How Do You Account for a Patent
Patents are considered intangible assets and are accounted for in accordance with the accounting standards applicable to the jurisdiction in which the company operates. In general, the costs associated with obtaining a patent are capitalized, which means they are recorded as an asset on the balance sheet and then amortized over the useful life of the patent.
Here are the general steps involved in accounting for a patent:
- Initial Recognition: The costs associated with obtaining a patent, such as legal fees, filing fees, licensing fees, and other directly attributable costs, are capitalized. These costs are recorded as an intangible asset on the balance sheet under the category of ‘Patents.
- Subsequent Costs: Once a patent is recognized, any additional expenditure is generally expensed as incurred unless it enhances the patent’s functionality or extends its life. In such cases, it may be capitalized as part of the patent’s carrying amount.
- Amortization: The capitalized costs are then amortized over the useful life of the patent, which is typically the legal life of the patent or its economic life if it’s shorter. The amortization expense is recorded on the income statement, typically under ‘Amortization Expense’ or under ‘Depreciation and Amortization’ if the company groups these together. The accumulated amortization reduces the carrying amount of the patent on the balance sheet.
- Impairment: If there’s an indication that the patent may be impaired – meaning its recoverable amount is less than its carrying amount – an impairment test is performed. If an impairment loss is identified, it is recognized on the income statement and the carrying amount of the patent on the balance sheet is reduced accordingly.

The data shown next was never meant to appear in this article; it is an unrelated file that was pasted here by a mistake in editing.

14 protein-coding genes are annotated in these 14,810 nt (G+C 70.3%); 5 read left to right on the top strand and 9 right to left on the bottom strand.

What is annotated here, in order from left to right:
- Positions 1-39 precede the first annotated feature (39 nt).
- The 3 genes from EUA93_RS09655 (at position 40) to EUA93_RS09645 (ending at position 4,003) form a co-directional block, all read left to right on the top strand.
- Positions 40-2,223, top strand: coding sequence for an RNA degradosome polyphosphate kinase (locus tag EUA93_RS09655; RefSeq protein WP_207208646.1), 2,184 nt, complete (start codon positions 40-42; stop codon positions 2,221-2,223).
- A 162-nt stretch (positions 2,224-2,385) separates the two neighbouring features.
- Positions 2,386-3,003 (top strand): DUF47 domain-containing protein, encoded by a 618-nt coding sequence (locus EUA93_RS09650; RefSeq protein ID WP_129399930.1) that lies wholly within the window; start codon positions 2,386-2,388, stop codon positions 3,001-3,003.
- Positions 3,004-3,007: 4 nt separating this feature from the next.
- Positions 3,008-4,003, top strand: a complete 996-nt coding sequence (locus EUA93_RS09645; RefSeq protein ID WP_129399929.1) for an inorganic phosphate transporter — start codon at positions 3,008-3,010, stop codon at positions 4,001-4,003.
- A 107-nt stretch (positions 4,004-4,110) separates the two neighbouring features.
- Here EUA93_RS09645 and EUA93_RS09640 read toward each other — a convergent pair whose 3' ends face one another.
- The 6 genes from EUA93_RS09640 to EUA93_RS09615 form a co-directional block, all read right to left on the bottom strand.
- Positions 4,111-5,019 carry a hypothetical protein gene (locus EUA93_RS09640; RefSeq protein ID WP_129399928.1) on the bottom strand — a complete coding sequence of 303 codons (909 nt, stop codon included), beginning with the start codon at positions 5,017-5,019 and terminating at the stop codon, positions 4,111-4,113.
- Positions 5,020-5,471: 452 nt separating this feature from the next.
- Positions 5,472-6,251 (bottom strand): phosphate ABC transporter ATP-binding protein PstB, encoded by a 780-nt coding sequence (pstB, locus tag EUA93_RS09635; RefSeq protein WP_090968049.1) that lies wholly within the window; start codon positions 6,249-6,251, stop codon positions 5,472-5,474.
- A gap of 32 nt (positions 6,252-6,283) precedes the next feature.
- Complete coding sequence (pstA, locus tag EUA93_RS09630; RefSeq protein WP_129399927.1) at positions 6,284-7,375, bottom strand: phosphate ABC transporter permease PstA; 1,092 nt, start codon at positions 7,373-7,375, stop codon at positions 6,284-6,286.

- Derecognition : When a patent is sold or when it reaches the end of its useful life, it is derecognized (i.e., removed from the balance sheet). Any gain or loss on disposal is recognized in the income statement.
Remember, the exact accounting treatment for patents can depend on the specific accounting standards being used (like GAAP or IFRS) and the circumstances of the individual company. Therefore, companies should always consult with a qualified accountant or auditor to ensure they are correctly accounting for patents.
Example of How to Account for a Patent
Let’s consider an example of a pharmaceutical company, “PharmaXYZ,” that develops a new drug and obtains a patent for it.
Step 1: Initial Recognition
Let’s assume PharmaXYZ incurs costs of $200,000 for research, out of which $100,000 is spent after the pharmaceutical product’s feasibility is established. They also incur $50,000 in legal and filing fees to obtain a patent.
In this case, the research cost of $100,000 spent before the product’s feasibility is confirmed is expensed as incurred per most accounting standards (like IFRS and US GAAP). The remaining $100,000 of research costs and $50,000 for legal and filing fees – $150,000 in total – are capitalized and recorded as a patent on the balance sheet:
- Patent (on the Balance Sheet): $150,000
Step 2: Amortization
Let’s say the patent’s useful life is 10 years. PharmaXYZ will amortize the capitalized cost over this period. So, the annual amortization expense is $150,000 / 10 = $15,000.
Step 3: Impairment
If at any point, PharmaXYZ believes the patent’s recoverable amount has dropped below its carrying amount on the balance sheet (for instance, due to a competitor developing a similar drug), an impairment loss will have to be recognized. This will reduce the patent’s carrying amount on the balance sheet and will be reported as an expense on the income statement.
Step 4: Derecognition
After 10 years, when the patent’s life ends, the remaining carrying amount will be fully derecognized from the balance sheet. If PharmaXYZ sells the patent before it reaches the end of its useful life, any gain or loss on the disposal will be recognized in the income statement.
Keep in mind, this example is simplified. The real-world accounting for patents may involve more complex scenarios and will depend on the specifics of the company and its operations.